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Sometimes all you have to do is listen. Last night's dessert at the expanded Piccolo Venice consisted of bignole, ten pastry puffs barely larger than the dimples on a baby's cheeks, each filled with chocolate-hazelnut cream, and a fragile, vin santo-enriched panna cotta. We debated the accompanying wine, circling around a tawny 20-year old Graham's port, tempted by something with so much muscle. The server peered at us for a moment, determining our willingness to consent rather than govern, then redirected the conversation to a semi-sweet sparkling red, Martinelli's “I Ronchetti” Brachetto from the Piedmontese region of Acqui in Northern Italy. He was polite but firm. The barrel-aged, fortified port would demolish the pastry and panna. As it was, the two delicate constructions on the linen in front of us demanded something with a lightness. With sway.

He poured the “I Ronchetti” taster's share into a champagne flute. It was crystalline and cranberry-red, with a bouquet like roses and pomegranate and a palate like the best Farmers Market high-season fruit: cherries, tart raspberries and wedges of ripe melon, finishing crisp and off-dry. This is the sort of refreshing, unfussy wine winemakers like to drink, preferably in the waning light of a Mediterranean evening when you can smell the soil cooking from the heat of the day.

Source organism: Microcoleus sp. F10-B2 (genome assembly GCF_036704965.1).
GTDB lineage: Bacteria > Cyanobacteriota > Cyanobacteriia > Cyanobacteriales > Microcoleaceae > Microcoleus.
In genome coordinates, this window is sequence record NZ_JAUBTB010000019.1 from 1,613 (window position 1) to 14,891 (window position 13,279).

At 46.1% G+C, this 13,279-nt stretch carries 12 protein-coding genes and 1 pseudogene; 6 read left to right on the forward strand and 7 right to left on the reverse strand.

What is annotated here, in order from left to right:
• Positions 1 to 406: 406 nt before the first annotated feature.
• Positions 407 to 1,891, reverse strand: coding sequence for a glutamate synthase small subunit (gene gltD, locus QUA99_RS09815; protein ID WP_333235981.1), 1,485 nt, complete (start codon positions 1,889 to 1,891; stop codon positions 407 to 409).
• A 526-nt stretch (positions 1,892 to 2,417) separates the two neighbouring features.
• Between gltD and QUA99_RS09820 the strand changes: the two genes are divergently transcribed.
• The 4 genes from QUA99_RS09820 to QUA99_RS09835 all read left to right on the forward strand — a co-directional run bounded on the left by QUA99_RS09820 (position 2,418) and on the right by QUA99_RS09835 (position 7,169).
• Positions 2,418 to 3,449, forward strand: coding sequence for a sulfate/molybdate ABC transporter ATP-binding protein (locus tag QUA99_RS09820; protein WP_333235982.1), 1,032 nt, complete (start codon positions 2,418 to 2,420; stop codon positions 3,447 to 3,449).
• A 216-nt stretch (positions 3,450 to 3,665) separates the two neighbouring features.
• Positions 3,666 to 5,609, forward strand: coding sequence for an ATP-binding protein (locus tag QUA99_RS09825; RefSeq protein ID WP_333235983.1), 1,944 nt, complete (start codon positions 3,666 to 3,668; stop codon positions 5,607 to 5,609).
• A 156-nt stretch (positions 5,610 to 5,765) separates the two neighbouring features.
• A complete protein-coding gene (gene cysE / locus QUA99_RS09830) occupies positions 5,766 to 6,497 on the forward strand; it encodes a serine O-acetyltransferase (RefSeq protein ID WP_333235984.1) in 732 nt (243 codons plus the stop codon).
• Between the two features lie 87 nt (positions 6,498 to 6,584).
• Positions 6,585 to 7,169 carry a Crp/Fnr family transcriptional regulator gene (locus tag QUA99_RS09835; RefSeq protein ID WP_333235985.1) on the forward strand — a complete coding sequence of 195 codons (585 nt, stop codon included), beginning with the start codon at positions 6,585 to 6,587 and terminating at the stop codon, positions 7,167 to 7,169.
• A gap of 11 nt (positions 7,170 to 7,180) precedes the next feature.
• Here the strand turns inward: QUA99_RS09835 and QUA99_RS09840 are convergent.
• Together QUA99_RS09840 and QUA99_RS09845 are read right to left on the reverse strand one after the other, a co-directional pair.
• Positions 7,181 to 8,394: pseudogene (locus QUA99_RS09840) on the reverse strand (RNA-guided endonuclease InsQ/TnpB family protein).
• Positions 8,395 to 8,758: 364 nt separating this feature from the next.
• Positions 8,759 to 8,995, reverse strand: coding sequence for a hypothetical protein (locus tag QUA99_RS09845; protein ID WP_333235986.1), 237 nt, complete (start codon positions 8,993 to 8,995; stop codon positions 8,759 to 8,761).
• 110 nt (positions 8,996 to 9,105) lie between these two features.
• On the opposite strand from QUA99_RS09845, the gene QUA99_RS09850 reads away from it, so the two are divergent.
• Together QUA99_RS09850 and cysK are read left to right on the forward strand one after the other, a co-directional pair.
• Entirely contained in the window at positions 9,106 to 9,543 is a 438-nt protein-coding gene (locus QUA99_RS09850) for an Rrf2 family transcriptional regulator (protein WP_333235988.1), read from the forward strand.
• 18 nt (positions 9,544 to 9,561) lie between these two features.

Our server was simply doing his job, and in so doing did us a great favor by curating the end of our meal. We'd have been foolish to reject his wisdom. The pastry choux were so tiny their powers were under-utilized, skipping out on the palate too quickly to gauge their flavor. The effervescent fruit of the Brachetto grape fixed them in place and helped them pop. The pistachio-dusted panna cotta, streaked with crème anglaise, sliced and arranged on the plate to resemble medallions of pork tenderloin, is a Piccolo imperative, and the best thing we ate the entire evening. It was not gelatinous or spongy; rather it felt like chilled cream whipped to stiff peaks, structured yet airy and tender. Paired with Martinelli's playful Brachetto, it was illuminated. The matrix of dairy became a platform for the wine and for an ephemeral moment we may as well have been sharing a pistachio crust tart with berries and crème fraiche, before the bubbly wine and frothy panna decayed on the tongue in unison.

Piccolo: 5 Dudley Avenue, Venice; (310) 314-3222.

LA Weekly